Certification Pinning and Root Detection: Helpful but Not Unhackable

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a pin and a tree
Pinning won’t keep away the storm on the horizon.


As mobile app developers, we are constantly striving to create secure and reliable applications for our users. To achieve this, we often employ various security measures such as certificate pinning and root detection. While these practices undoubtedly enhance the security of a mobile app, it’s important to understand that no solution is ever completely hack-proof. In this blog post, we will discuss why certificate pinning and root detection are essential, but also explain why they ultimately only slow down attackers and do not guarantee absolute security.

Certificate Pinning: Strengthening Trust

Certificate pinning is the practice of associating a host with a specific certificate or public key. This ensures that the app only communicates with the intended server, even if an attacker manages to compromise a Certificate Authority (CA) and issue a fraudulent certificate for that server. By doing so, certificate pinning prevents man-in-the-middle (MITM) attacks, where attackers intercept and manipulate the communication between the app and the server.

However, as beneficial as certificate pinning is, it does not make your app immune to attacks. Determined hackers can still reverse-engineer your app to bypass or remove the certificate pinning mechanism, allowing them to intercept the communication using a fraudulent certificate. Although this process takes time and skill, it is not impossible.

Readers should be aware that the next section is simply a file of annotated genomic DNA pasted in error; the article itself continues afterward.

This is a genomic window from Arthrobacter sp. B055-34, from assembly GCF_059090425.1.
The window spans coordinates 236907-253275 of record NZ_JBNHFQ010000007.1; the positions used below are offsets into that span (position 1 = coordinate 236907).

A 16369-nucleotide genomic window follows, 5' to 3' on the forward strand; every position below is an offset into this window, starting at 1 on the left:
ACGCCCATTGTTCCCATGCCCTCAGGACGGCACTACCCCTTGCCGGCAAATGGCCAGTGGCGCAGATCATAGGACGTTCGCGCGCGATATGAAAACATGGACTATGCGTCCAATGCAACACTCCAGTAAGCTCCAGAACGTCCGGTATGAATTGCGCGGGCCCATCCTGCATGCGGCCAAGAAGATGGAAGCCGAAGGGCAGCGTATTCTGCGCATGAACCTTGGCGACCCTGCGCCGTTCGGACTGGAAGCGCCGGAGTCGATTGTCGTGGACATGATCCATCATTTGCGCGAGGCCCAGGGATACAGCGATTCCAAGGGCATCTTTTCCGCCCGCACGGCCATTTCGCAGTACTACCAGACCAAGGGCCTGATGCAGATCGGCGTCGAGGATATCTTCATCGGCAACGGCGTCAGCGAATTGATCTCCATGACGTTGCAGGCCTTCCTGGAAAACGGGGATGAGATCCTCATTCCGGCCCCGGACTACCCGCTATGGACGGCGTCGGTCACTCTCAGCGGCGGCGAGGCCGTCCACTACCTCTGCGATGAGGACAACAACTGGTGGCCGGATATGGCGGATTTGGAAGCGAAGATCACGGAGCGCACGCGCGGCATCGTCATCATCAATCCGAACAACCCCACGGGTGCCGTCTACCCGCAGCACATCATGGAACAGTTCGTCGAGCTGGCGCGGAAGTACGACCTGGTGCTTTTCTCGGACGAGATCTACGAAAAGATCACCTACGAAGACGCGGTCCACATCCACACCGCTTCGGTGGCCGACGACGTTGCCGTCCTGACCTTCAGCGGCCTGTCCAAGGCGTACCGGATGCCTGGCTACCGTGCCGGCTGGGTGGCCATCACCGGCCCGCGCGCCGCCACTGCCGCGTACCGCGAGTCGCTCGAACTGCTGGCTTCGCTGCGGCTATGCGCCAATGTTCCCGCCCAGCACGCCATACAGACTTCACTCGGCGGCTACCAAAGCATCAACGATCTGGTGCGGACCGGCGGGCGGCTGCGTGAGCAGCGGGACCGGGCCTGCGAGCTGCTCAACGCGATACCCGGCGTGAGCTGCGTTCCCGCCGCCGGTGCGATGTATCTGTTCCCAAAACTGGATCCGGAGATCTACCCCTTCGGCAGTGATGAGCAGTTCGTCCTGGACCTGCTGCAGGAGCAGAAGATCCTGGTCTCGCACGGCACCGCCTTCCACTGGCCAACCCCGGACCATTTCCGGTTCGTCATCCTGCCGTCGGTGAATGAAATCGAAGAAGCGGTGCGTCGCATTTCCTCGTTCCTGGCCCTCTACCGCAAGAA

Root Detection: Uncovering Hidden Threats

Root detection is another common security measure implemented in mobile apps to protect against unauthorized access and tampering. This mechanism checks if a device has been rooted (Android) or jailbroken (iOS), which could potentially expose the app to security risks. If the app detects a compromised device, it can refuse to run or limit its functionality, protecting sensitive information and services.

While root detection is a valuable security feature, it is not foolproof. Skilled attackers can circumvent root detection mechanisms by employing a variety of techniques, such as obfuscating the detection process or using root-hiding tools. Consequently, relying solely on root detection will not render your app unhackable.

The Reality: No App is Unhackable

Although certificate pinning and root detection significantly improve your app’s security, it’s crucial to recognize that no security measure is infallible. By implementing these mechanisms, you make it more challenging for attackers to compromise your app, but you do not make it invulnerable. Instead, you delay or slow down the attacker, buying you time to detect and respond to any security breach.

In the ever-evolving world of cybersecurity, adopting a defense-in-depth strategy is vital. This approach involves implementing multiple layers of security measures to protect your app and the sensitive information it processes. By doing so, you force attackers to overcome a series of obstacles, making it increasingly difficult for them to succeed.


As mentioned above, “No App is Unhackable.” Attackers can simply purchase prerooted devices and run off the shelf tooling to bypass both certificate pinning and root detections in many cases. The following are several links to some of these tools used by malicious actors and security researchers. This is just a small sample – there are many more tools out there.





Certificate pinning and root detection are essential components of a robust mobile app security strategy. They help protect your app from various threats and contribute to a more secure user experience. However, it is important not to view them as a guarantee of absolute security. Instead, treat them as part of a larger, comprehensive security plan that includes regular security audits, code reviews, and up-to-date security practices. Remember that in cybersecurity, there is no such thing as an unhackable app – staying ahead of attackers requires constant vigilance and adaptation.

References and Further Reading